So far security problems related to these camps have been contained, but tensions are emerging. The camps tend to be organised and structured along communitarian lines or according to social stratifications. In Dosseye camp, the people from Bangui, often better educated and mostly former traders, stick together: “Over there, they are people from Bangui; they despise us” (refugee, coming from Paoua, arrived in Dosseye camp in April 2014).

Organising the camps and deciding who will be the refugees’ representatives rekindle old power struggles from back home. Rivalries between herders (mostly Fulanis living in the bush) and traders (mainly Arabs living in towns) have resurfaced in southern Chad. “Because the camp’s delegates are Arab, they always put us aside”, confides a Fulani. “We can’t be represented by illiterate Fulanis,” replies an Arab trader. Yet, so far, tensions have not escalated into violence.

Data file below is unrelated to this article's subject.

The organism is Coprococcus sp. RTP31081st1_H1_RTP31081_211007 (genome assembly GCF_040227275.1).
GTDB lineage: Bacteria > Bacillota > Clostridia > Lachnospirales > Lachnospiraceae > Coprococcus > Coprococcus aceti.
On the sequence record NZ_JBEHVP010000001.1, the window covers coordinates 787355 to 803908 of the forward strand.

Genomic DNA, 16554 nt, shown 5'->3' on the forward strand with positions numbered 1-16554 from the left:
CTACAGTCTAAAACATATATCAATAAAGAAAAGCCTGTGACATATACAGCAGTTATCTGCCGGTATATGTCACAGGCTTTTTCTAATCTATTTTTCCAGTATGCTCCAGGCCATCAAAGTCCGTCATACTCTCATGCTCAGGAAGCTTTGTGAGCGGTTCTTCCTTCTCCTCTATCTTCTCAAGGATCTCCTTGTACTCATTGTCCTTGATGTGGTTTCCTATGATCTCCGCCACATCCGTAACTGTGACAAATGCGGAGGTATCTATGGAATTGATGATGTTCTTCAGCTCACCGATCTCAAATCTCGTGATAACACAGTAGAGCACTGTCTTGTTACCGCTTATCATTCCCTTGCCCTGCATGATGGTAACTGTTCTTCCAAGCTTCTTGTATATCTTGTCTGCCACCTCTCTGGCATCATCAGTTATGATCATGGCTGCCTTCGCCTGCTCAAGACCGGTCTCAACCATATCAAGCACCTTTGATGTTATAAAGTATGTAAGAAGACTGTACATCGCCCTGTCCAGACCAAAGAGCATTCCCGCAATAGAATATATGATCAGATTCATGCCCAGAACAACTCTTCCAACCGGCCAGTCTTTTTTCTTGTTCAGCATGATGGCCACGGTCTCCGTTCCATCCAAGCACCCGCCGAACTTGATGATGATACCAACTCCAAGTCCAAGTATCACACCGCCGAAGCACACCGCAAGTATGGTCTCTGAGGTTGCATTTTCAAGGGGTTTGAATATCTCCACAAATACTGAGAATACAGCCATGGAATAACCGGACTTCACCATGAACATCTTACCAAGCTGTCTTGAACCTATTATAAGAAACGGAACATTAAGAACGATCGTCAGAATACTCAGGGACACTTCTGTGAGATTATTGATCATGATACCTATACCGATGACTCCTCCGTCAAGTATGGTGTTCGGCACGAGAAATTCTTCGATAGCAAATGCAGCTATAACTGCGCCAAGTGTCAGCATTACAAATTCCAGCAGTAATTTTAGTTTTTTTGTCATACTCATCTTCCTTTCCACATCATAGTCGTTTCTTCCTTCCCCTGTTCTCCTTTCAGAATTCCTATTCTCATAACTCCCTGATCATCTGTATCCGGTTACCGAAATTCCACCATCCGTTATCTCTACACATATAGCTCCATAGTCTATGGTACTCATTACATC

In Southern Chad, Fulanis from CAR now coexist with Chadian pastoralists who shortened their transhumance in CAR because of the conflict and tensions with the local CAR population. As a result, on the Chadian side competition over resources and disputes between farmers and pastoralists are rising. The arrival of new herds and the blockage of transhumance to CAR in the dry season risk overgrazing pasturelands and generating disputes between locals and newcomers. “Authorities block us,” said a refugee from Bouca, who arrived in Sido in March. “It’s not us who decide where we have to go, it’s our cattle. If we stay, our cows are going to die. Furthermore, militaries want to disarm us even though we need our weapons to defend ourselves”. In Mtiboye, a city set on a traditional transhumance route and nowadays used as a transit area by herders fleeing conflict, a representative of the local authority notes: “We can’t control the herders. Maybe some of them will go through Cameroon, maybe others will cross the border. It’s difficult to contain them”.